It matters not in which year he claims to have been ´...running for President; he was in fact Vice President of the US and acting in his capacity as President of the Senate.´ When Hillary and Bill failed to destroy the USA medical profession and with Gingrich leading the electorate in a new, healthy, direction, Al saw an opportunity.

Nov 24, 2010 at 2:53 AM | Unregistered CommenterJohn R T

Nov 24, 2010 at 1:19 AM | bigcitylib
"Trying to keep our minds off Wegman, are we?"


Nov 24, 2010 at 3:07 AM | Unregistered CommenterElmer Fudd


Early on at Tom Fuller's old blog, I made an observation about the hubris exhibited by alarmist scientists. Bart informed me that it was I who was guilty of hubris because I, a non-scientist, had the temerity to question the opinions of science professionals! There's simply no point in arguing with someone who butchers logic that way.

I've made the same point about Mann and his friends and their insistence on slandering any and all who disagree as being funded by fossil fuel companies. Those who steadfastly ignore facts are not competent to be investigators and ultimately, that is all that a scientist is -- one who investigates, a seeker of facts. A record such as theirs is disqualifying. They have proven themselves incompetent by their dogged rejection of uncontradicted fact. Maybe they live in a parallel universe unfettered by a requirement for fealty to reality. Perhaps they 'know' because their 'truth' is buttressed by their feelings, supported by their politics, and confirmed by their needs to be important.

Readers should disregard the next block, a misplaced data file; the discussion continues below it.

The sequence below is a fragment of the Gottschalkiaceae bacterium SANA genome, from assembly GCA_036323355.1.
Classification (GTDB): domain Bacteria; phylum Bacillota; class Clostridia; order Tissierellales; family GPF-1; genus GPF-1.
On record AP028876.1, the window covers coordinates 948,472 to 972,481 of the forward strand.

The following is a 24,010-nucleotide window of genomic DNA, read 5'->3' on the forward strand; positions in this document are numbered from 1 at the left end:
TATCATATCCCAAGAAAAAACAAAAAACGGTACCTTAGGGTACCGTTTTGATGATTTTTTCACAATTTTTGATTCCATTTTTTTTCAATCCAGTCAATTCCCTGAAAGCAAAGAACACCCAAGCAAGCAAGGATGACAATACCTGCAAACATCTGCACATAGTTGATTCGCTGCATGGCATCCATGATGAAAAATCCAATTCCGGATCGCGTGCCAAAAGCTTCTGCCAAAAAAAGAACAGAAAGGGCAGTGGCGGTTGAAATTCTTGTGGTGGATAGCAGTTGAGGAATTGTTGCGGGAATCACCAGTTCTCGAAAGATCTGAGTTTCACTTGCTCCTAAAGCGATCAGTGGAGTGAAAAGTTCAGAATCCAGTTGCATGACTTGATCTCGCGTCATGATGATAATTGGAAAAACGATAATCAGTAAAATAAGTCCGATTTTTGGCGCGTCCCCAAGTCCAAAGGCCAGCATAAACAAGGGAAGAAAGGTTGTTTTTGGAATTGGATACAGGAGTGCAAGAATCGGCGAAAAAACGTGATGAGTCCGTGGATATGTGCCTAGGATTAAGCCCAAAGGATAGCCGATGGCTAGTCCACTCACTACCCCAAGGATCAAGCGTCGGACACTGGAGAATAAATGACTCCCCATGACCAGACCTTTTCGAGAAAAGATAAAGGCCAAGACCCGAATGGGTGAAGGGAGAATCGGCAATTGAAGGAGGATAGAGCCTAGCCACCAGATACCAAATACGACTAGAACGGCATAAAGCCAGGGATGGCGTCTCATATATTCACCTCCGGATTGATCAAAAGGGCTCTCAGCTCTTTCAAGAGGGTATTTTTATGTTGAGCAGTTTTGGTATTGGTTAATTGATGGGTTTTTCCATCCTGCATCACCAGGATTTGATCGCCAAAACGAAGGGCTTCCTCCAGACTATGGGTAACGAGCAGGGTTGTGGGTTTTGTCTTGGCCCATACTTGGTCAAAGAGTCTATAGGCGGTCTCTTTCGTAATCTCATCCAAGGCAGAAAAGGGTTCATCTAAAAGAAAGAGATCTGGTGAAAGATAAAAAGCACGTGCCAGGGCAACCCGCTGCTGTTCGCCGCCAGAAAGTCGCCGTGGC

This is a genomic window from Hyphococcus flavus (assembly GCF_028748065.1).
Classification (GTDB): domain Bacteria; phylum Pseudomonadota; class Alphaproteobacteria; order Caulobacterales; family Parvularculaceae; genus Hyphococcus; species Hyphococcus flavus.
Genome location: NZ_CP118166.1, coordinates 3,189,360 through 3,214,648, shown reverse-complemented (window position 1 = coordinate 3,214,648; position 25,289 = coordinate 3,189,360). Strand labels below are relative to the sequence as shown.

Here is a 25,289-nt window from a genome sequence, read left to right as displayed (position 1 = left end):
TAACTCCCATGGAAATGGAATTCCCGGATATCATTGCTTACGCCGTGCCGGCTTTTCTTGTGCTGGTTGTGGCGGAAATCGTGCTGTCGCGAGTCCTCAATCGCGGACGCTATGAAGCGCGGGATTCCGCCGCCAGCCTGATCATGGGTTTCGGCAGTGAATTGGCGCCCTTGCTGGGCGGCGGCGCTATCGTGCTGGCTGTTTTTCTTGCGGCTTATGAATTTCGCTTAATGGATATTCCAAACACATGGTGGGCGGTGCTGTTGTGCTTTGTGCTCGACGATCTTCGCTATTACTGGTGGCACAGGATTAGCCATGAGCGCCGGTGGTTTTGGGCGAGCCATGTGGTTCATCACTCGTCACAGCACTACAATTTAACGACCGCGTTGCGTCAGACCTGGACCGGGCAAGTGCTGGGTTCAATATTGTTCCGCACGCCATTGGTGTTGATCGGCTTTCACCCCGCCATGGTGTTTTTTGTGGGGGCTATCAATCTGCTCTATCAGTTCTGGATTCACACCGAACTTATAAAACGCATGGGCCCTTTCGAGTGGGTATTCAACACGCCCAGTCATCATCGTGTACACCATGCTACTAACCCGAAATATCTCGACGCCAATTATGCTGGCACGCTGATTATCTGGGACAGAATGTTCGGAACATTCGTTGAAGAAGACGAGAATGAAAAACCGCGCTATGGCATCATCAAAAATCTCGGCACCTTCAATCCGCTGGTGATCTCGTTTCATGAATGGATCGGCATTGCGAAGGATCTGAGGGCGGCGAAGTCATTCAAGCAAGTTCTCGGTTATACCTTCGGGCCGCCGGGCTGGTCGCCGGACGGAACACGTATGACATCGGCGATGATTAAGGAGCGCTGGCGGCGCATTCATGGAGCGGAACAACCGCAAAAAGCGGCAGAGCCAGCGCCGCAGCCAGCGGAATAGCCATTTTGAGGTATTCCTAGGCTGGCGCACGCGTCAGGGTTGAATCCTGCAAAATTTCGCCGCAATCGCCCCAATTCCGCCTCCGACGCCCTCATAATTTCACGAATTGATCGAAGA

Nov 24, 2010 at 3:25 AM | Unregistered Commenterstan

Stan - as a retired physicist I totally agree. And thanks for a new word (for me at least) - fealty

Nov 24, 2010 at 6:31 AM | Unregistered CommenterGrantB

You're dealing with a University hierarchy here. Those people are chosen according to their lodge or, increasingly I suspect, common purpose membership, not intellectual ability, so thinking five or six moves ahead isn't in their make-up.

In a battle between intellect and group arrogance, intellect always wins but it takes time.

Nov 24, 2010 at 8:28 AM | Unregistered CommenterAlexander

TomFP, yes: scientists believe that truth is determined by proclamation. This is a fundamental aspect of science today, and it is in most fields of science.

Nov 24, 2010 at 8:30 AM | Unregistered CommenterDouglas J. Keenan

Douglas Keenan - that bad? I had thought it was largely confined to climate "science"...

Nov 24, 2010 at 8:35 AM | Unregistered CommenterTomFP

Yes Stan, an excellent summary. (and fealty is a new word for me too).

Nov 24, 2010 at 8:36 AM | Unregistered Commenterlapogus

"I've made the same point about Mann and his friends and their insistence on slandering any and all who disagree as being funded by fossil fuel companies."

An allegation they never seem to be able to substantiate.

But then all you have to do is point them at this email...

"Had a very good meeting with Shell yesterday. Only a minor part of the
agenda, but I expect they will accept an invitation to act as a strategic
partner and will contribute to a studentship fund though under certain

"I'm talking to Shell International's climate change team but this approach
will do equally for the new foundation as it's only one step or so off
Shell's equivalent of a board level. I do know a little about the Fdn and
what kind of projects they are looking for. It could be relevant for the
new building, "

Two faced hypocrites.


Nov 24, 2010 at 9:04 AM | Unregistered CommenterNial